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Police work is more than a job, it’s a calling, Gift of the Givers chair Imtiaz Sooliman tells officers

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    Nat Quinn
    Being a police officer is more than just a job. It is a calling; it is something that saves the country, saves communities, builds the economy, creates growth, and gives people peace of mind. This was the message from Dr Imtiaz Sooliman, chair of the Gift of the Givers Foundation, to police at a weekend awards ceremony.
    Good security and good policing were essential to the well-being of South Africa, Dr Imtiaz Sooliman, the founder and chairperson of the Gift of Givers Foundation, told police at the Western Cape SAPS Excellence Awards on Saturday.
    The barometer of the country could be gauged by crime, which was at an all-time high, he said.
    “The economy is in your (police) hands. This is not just a police officer’s job. It is a calling; it is something that saves the country, something that saves communities, something that builds the economy, creates growth, and something that gives people peace of mind.
    He reminded police that the job entailed an element of risk, and warned that criminals “will ride you” if they dedected that a police office was fearful. “You should not be afraid of any kind of criminal. Hence a strong police force and a brave strategy is critical.”
    The ceremony was held at the Century Conference Centre, where the dignitaries included Western Cape police commissioner Lieutenant-General Thembisile Patekile; Reagen Allen, Western Cape police oversight and community safety MEC; police commissioners from other provinces; police who retired during Covid-19 and had not received a proper farewell; and members of the legal fraternity.
    The theme of this year’s awards – which acknowledge and celebrate the outstanding contributions of SAPS employees – was “African Dream”.
    But it was not only about the excellent service from men and women in blue, but also to remember those who died in the line of duty and during the Covid-19 pandemic.
    When Covid arrived, Sooliman explained, some people in the medical field shifted their responsibilities. “When you became a doctor, you came to save lives, even if it meant risking your own life in the process.”
    Lauding SAPS members, Sooliman said: “To me, the greatest joy would be if I were a cop and in your shoes, and my son or daughter told me he wants to be like me. Do you understand what that means? Your child aspires to be a police officer.”
    He said the negative, destructive image of the police is being painted by a small group seeking attention, adding that the best way to destroy a society is to constantly instil negativity.
    Negativity destroyed morale and functionality, “which is why, whenever I speak, I tell the media not to say the government or the police are corrupt, because not everyone in those sectors are corrupt”.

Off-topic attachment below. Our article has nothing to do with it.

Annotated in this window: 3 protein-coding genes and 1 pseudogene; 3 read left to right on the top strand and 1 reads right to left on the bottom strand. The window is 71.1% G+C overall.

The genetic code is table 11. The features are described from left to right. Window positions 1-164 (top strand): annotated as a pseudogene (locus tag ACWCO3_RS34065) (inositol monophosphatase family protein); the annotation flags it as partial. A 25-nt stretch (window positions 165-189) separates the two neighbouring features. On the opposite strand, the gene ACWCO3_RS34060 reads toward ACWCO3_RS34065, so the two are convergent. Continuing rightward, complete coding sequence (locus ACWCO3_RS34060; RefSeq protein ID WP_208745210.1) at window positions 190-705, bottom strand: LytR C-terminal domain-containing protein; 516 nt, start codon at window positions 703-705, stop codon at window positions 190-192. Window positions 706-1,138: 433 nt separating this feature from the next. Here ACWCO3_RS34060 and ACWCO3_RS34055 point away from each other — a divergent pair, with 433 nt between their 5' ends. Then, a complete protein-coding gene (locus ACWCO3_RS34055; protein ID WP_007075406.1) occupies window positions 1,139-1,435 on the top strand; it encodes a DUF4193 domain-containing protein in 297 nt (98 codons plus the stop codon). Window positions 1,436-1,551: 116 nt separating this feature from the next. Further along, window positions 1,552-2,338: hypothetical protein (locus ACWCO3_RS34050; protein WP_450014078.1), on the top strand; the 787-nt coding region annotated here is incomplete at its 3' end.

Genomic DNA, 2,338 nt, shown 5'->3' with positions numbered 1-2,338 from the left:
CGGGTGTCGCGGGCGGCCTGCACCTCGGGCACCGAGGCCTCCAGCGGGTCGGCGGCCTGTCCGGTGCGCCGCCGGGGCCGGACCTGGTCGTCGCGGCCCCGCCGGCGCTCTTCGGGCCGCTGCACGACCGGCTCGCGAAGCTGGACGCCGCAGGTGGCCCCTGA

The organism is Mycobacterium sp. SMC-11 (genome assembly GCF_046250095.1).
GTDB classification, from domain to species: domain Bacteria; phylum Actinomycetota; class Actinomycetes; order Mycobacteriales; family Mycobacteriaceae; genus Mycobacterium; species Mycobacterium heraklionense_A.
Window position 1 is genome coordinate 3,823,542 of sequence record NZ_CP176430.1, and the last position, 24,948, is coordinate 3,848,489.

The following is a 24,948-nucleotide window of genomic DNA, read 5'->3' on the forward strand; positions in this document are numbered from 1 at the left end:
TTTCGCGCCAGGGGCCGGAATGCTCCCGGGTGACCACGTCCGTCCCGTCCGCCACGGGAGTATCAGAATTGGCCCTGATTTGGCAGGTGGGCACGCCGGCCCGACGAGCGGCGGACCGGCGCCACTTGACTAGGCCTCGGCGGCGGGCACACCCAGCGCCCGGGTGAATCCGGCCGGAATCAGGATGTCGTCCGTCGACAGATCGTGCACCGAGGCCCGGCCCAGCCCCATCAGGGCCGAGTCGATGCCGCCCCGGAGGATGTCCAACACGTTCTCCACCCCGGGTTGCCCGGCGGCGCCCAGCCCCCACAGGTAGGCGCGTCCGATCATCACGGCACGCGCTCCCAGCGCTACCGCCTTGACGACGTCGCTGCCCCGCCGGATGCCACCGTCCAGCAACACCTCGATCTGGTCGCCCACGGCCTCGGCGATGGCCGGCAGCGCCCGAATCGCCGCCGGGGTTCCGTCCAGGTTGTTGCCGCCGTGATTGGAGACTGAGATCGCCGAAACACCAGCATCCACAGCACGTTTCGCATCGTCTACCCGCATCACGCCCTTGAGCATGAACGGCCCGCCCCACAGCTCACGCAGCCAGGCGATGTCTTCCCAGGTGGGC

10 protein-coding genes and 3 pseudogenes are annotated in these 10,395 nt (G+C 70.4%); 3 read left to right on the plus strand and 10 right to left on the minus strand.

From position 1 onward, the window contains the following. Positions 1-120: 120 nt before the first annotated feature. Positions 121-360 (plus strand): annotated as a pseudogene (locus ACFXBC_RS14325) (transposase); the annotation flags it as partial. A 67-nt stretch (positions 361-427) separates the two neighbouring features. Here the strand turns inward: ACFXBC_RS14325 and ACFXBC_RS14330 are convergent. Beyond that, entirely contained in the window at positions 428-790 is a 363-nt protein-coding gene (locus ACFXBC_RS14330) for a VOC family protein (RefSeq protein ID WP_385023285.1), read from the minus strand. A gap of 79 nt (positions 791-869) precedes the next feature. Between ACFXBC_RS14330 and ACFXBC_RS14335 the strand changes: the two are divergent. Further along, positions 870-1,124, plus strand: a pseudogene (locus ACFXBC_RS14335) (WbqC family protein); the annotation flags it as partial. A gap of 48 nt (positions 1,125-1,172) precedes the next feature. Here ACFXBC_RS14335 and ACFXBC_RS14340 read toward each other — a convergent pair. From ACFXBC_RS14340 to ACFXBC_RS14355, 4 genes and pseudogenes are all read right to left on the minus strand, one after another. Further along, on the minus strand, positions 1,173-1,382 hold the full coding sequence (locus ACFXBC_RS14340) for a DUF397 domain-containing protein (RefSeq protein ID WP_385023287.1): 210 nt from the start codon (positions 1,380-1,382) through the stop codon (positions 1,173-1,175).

That narrative could be defeated, Sooliman said.
    “My school teacher told me, ‘my son, when you see a person that has certain bad habits, don’t focus on that, focus on something good that person did, keep focus on the positive things and that person will start picking the positive role up and the negativity goes down’.”
    ‘Don’t hide criminals’
    The SAPS, he stressed, has a very important role in the country, but to effectively fulfil it communities must stop hiding criminals
    “Communities must stop protecting their own sons and daughters, fathers and brothers. Come forward and bring your names.”
    Sooliman added that the rate of prosecution is too low, which means police work is wasted.
    “A teacher once stated that the eyes cannot do the work of the hand, the hand cannot do the work of the ear, and the ear cannot do the work of the eyes. The ear cannot perform the work of the mind and the mind cannot perform the work of the heart.
    “Every sector of society, including SAPS, religious organisations and the government, has a role to play. To combat this scourge, all these sectors must band together,” he said.
    The top achievers
    Top Detective: Lieutenant-Colonel Adrian Pretorius. His investigation led to the arrest and prosecution of, and double life sentence handed to David van Boven in July 2022 for the double murder of UWC student Jesse Hess and her grandfather, Chris Lategan, in August 2019
    Woman of the Year: Warrant Officer Wendy Lee from a satellite station in Herold, George.
    Man of the Year: Constable Kwayo Louw.
    Community Police Forum of the Year: Wynberg CPF, accepted by Anzar Salie.
    Catch of the Year: OCI Narcotics for a R583-million cocaine haul on a fishing vessel in Saldanha Bay in March 2021.


    Your work isn’t a job, it’s a calling, Imtiaz Sooliman… (dailymaverick.co.za)

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